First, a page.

Getting out on the trails in late winter-early spring is its own kind of beautiful experience. A quiet path blanketed with final snowfall, sunshine piercing through the ice-encrusted branches, shoes crunching along the path the only sound I hear … and, oh, the fresh, cold air. It’s crisper and cleaner during these months. And on the it’s-almost spring-but-still-chilly spring days, the trails remain quieter, showing tiny signs that things are starting to wake up and soon will unfurl into color and full-on spring.
There’s no shortage of scenic spots in Michigan to explore this time of year, but Sleeping Bear National Lakeshore along the coast of Lake Michigan is a go-to when I’m looking for a cooler-weather, get-away-from-it-all adventure. With its spectacular dunes, countless trails and awe-inspiring water views, the park never fails to provide the ideal setting for connecting with nature and bringing myself back to center. All told, 13 mainland trails can be found at the Lakeshore, amounting to more than 100 miles of exploration. Here are a few ideas for your next trek to the Lakeshore:
A quintessential Sleeping Bear Dunes National Lakeshore must-visit, this sweeping Lake Michigan vista is especially magical and peaceful in the off-season. I remember a visit a couple of years back with my three kids, during a long weekend. Having had several inches of fresh snow fall the night before, we threw our snowshoes in the car the next morning and headed from our house on the east side of Traverse City to Lake Michigan. Pyramid Point’s trailhead lot is seasonal, so we parked about a half-mile away next to the Leelanau Outdoor Center. From there, we hiked to the trailhead (snowshoes definitely came in handy!) and then continued on to the top of the bluff where we were treated to a panoramic view of the lake and surrounding snow-covered dunes.
Tips: It can be especially windy once you reach the top, so be sure to dress accordingly: hooded coats, hats, mittens, warm boots. Prior to your excursion, pack a winter picnic with a stop at Anderson’s Market in downtown Glen Arbor for gourmet snacks and meals-to-go.
The Dune Climb + Glen Haven
In March, you won’t find anything close to summer’s crowds at the Dune Climb. You’ll instead discover a serene scene as you pull into the parking lot off M-109 between Empire and Glen Arbor. One winter morning I wandered the base of the climb (the snow was just deep enough to prevent a full-on up-and-over trek). I decided to then drive a little further along 109, to the historic village of Glen Arbor. There’s something so peaceful about strolling along a quiet, icy beach—and the rock-hunting here is superb.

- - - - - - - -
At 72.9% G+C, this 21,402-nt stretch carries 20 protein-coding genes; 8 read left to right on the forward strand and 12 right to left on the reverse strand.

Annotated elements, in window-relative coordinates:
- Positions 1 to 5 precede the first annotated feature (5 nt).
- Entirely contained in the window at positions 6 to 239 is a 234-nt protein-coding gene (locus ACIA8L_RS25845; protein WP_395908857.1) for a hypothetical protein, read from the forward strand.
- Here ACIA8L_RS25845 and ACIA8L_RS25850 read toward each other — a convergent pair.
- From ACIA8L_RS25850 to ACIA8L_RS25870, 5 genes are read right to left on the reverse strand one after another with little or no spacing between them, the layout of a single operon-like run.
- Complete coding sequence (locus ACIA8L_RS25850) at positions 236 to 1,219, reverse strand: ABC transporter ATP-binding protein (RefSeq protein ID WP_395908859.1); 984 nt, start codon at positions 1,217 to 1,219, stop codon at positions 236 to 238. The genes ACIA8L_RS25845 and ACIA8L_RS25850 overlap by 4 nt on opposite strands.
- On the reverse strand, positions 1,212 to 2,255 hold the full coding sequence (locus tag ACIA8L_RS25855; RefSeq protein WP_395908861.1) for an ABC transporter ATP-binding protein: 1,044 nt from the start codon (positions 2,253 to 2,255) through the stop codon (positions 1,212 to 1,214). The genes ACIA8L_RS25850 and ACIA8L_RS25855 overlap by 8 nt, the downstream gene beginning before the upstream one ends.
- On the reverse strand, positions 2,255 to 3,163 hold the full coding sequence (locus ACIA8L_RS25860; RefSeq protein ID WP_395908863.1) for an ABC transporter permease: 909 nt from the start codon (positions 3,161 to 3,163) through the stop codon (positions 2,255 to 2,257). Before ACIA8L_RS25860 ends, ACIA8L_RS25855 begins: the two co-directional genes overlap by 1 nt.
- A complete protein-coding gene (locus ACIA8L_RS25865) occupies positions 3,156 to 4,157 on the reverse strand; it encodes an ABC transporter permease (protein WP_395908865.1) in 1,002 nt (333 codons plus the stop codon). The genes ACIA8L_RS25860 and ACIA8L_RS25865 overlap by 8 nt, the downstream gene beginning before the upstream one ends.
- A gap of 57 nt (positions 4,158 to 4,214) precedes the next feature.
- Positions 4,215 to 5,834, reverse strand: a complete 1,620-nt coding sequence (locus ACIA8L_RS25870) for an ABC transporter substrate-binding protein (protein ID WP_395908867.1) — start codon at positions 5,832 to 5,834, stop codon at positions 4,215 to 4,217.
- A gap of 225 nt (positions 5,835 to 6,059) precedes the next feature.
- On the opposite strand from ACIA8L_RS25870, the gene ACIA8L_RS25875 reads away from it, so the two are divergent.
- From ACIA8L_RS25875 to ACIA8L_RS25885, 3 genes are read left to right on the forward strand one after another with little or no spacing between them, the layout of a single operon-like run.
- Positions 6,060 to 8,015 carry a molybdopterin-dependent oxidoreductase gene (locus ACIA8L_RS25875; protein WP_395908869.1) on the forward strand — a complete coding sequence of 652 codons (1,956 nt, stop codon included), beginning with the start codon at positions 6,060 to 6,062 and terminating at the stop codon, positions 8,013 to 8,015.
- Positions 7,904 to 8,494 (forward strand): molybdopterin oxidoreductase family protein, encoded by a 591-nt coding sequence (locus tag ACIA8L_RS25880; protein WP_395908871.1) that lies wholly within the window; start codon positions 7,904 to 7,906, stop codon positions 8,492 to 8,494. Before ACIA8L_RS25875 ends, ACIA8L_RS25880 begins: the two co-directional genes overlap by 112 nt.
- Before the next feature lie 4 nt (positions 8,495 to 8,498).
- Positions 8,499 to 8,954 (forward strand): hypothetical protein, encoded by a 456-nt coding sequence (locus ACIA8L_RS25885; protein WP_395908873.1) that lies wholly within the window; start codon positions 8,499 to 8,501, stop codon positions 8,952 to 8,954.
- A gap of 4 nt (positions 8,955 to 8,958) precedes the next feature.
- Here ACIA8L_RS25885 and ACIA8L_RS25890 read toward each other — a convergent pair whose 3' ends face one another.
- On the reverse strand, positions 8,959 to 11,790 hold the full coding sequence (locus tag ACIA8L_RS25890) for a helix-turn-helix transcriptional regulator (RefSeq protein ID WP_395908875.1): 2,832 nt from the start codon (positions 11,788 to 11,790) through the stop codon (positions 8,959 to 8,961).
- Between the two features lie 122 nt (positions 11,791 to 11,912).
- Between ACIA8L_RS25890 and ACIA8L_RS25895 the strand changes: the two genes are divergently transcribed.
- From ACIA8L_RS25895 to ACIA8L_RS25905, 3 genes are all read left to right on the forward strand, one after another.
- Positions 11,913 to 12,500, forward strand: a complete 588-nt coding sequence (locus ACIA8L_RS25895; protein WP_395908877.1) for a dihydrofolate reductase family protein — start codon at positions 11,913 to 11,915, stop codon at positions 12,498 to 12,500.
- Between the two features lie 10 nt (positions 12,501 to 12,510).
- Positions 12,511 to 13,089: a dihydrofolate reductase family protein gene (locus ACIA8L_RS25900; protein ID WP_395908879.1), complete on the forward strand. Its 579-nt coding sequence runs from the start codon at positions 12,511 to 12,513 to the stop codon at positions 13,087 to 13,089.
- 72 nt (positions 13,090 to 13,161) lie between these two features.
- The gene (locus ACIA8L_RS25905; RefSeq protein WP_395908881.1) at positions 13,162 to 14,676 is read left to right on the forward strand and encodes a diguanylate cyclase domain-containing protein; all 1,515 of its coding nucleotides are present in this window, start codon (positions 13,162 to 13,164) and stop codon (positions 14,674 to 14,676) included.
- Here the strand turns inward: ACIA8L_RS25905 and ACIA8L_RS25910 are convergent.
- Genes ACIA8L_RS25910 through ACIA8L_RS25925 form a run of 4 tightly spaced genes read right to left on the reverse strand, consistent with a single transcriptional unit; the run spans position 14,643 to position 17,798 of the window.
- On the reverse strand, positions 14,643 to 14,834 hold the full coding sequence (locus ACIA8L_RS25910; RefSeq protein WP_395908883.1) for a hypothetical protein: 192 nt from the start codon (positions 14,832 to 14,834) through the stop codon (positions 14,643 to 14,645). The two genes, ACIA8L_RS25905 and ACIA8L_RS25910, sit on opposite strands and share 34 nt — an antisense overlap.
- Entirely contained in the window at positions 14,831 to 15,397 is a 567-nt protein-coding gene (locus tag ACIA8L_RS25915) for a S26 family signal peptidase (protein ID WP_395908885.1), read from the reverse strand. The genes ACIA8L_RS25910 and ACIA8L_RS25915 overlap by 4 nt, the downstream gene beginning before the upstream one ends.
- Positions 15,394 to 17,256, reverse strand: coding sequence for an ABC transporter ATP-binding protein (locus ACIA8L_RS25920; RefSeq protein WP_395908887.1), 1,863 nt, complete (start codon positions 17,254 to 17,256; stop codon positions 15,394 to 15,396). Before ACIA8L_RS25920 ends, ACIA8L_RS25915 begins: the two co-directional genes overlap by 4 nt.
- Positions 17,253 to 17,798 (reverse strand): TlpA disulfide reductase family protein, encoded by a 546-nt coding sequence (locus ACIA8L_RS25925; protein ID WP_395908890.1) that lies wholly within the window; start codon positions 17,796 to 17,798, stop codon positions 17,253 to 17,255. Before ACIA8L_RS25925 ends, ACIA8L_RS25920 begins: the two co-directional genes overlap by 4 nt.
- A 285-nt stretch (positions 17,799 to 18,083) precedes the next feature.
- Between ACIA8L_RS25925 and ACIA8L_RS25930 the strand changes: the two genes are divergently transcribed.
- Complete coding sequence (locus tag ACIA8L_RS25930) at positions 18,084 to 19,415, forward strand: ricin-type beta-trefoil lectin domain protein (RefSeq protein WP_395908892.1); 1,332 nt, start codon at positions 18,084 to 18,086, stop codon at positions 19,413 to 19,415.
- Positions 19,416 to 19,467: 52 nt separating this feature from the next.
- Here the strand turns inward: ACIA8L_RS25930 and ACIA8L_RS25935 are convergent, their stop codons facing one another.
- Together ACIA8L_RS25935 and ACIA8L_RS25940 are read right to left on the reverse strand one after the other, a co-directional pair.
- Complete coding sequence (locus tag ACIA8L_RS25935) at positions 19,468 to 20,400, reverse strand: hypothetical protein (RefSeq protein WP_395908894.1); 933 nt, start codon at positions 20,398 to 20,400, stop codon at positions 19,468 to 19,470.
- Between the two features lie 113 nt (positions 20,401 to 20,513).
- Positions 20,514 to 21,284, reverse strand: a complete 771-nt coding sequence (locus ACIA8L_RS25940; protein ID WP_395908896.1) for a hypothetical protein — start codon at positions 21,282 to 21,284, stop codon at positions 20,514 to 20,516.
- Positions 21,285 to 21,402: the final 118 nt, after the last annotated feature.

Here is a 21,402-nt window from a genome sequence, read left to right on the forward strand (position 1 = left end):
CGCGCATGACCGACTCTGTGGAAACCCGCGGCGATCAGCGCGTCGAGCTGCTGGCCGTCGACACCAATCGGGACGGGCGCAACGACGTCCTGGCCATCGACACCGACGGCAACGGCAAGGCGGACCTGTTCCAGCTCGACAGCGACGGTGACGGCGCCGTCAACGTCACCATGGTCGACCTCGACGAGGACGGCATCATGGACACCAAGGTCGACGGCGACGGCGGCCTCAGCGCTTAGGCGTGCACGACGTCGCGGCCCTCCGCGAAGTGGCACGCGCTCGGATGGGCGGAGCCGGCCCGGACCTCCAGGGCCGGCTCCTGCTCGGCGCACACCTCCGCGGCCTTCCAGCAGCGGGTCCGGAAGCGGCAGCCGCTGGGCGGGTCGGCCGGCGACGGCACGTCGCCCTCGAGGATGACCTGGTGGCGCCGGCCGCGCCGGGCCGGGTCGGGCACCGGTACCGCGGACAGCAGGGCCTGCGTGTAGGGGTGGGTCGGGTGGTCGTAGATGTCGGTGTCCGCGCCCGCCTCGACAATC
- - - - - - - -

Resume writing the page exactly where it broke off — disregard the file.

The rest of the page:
Tips: The stark contrast of the cherry red Glen Haven Canning Co. building against the muted landscape will catch your eye and prompt some picture-taking.
The Empire Bluff Trail
This is an absolute must-see—the perfect place to wow your never-been-to-northern-Michigan-before friends. This .75-mile trail ascends 400 feet above Lake Michigan for a spectacular view of the water—there and back takes under an hour, but it’s a steady uphill climb to the top of the bluff. Time it right and catch a stunning sunset from the boardwalk.
Tip: Warm up and satisfy your sweet tooth with a stop at nearby Grocer’s Daughter Chocolate, a small, family-owned business “with a big love for craft chocolate.” Look for their bright green shop just outside the village of Empire.
Two other trail favorites of mine: the Bay View Trail, a total of 8 miles, divided into loops, with a trailhead off Thoreson Road; and Alligator Hill, a 9-mile trail near Glen Arbor. Alligator Hill was hit hard by straight-line winds from a significant summer storm in 2015, so you’ll notice many, many downed trees. Still, the climb winding climb is beautiful, if haunting, and the views at the top of Lake Michigan and Glen Lake are breathtaking.
I may be counting down to spring, but I savor winter and all of its moods. I’m convinced it’s because I get out in it and embrace it. I hope you’re inspired to do the same.